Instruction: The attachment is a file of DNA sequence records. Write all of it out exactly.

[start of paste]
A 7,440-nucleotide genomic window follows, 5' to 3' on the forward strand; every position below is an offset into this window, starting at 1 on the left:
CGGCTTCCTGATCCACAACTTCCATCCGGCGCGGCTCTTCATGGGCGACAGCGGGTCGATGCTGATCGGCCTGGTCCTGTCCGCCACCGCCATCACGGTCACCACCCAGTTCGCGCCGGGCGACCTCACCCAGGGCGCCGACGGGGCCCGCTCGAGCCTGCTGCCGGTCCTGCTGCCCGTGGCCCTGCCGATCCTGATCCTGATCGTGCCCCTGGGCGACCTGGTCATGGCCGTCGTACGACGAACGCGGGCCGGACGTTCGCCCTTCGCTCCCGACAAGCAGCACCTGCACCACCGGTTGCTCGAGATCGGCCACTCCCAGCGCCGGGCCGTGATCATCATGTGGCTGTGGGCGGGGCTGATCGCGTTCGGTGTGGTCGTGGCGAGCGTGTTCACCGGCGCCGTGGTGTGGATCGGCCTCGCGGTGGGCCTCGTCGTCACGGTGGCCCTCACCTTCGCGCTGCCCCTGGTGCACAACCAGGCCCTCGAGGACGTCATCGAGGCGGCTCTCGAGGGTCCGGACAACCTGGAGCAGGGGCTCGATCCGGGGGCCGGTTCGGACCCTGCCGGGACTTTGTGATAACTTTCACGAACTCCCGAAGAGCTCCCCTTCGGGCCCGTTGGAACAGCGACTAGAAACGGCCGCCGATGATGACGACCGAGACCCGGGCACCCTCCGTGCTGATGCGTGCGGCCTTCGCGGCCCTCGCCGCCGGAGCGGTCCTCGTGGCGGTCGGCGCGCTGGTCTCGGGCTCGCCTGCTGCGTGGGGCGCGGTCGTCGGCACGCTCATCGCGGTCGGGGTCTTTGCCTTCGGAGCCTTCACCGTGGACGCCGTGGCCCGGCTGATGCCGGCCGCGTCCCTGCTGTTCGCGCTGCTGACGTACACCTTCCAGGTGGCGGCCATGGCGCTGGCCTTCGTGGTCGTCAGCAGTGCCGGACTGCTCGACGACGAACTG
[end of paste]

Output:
A 7,440-nucleotide genomic window follows, 5' to 3' on the forward strand; every position below is an offset into this window, starting at 1 on the left:
CGGCTTCCTGATCCACAACTTCCATCCGGCGCGGCTCTTCATGGGCGACAGCGGGTCGATGCTGATCGGCCTGGTCCTGTCCGCCACCGCCATCACGGTCACCACCCAGTTCGCGCCGGGCGACCTCACCCAGGGCGCCGACGGGGCCCGCTCGAGCCTGCTGCCGGTCCTGCTGCCCGTGGCCCTGCCGATCCTGATCCTGATCGTGCCCCTGGGCGACCTGGTCATGGCCGTCGTACGACGAACGCGGGCCGGACGTTCGCCCTTCGCTCCCGACAAGCAGCACCTGCACCACCGGTTGCTCGAGATCGGCCACTCCCAGCGCCGGGCCGTGATCATCATGTGGCTGTGGGCGGGGCTGATCGCGTTCGGTGTGGTCGTGGCGAGCGTGTTCACCGGCGCCGTGGTGTGGATCGGCCTCGCGGTGGGCCTCGTCGTCACGGTGGCCCTCACCTTCGCGCTGCCCCTGGTGCACAACCAGGCCCTCGAGGACGTCATCGAGGCGGCTCTCGAGGGTCCGGACAACCTGGAGCAGGGGCTCGATCCGGGGGCCGGTTCGGACCCTGCCGGGACTTTGTGATAACTTTCACGAACTCCCGAAGAGCTCCCCTTCGGGCCCGTTGGAACAGCGACTAGAAACGGCCGCCGATGATGACGACCGAGACCCGGGCACCCTCCGTGCTGATGCGTGCGGCCTTCGCGGCCCTCGCCGCCGGAGCGGTCCTCGTGGCGGTCGGCGCGCTGGTCTCGGGCTCGCCTGCTGCGTGGGGCGCGGTCGTCGGCACGCTCATCGCGGTCGGGGTCTTTGCCTTCGGAGCCTTCACCGTGGACGCCGTGGCCCGGCTGATGCCGGCCGCGTCCCTGCTGTTCGCGCTGCTGACGTACACCTTCCAGGTGGCGGCCATGGCGCTGGCCTTCGTGGTCGTCAGCAGTGCCGGACTGCTCGACGACGAACTG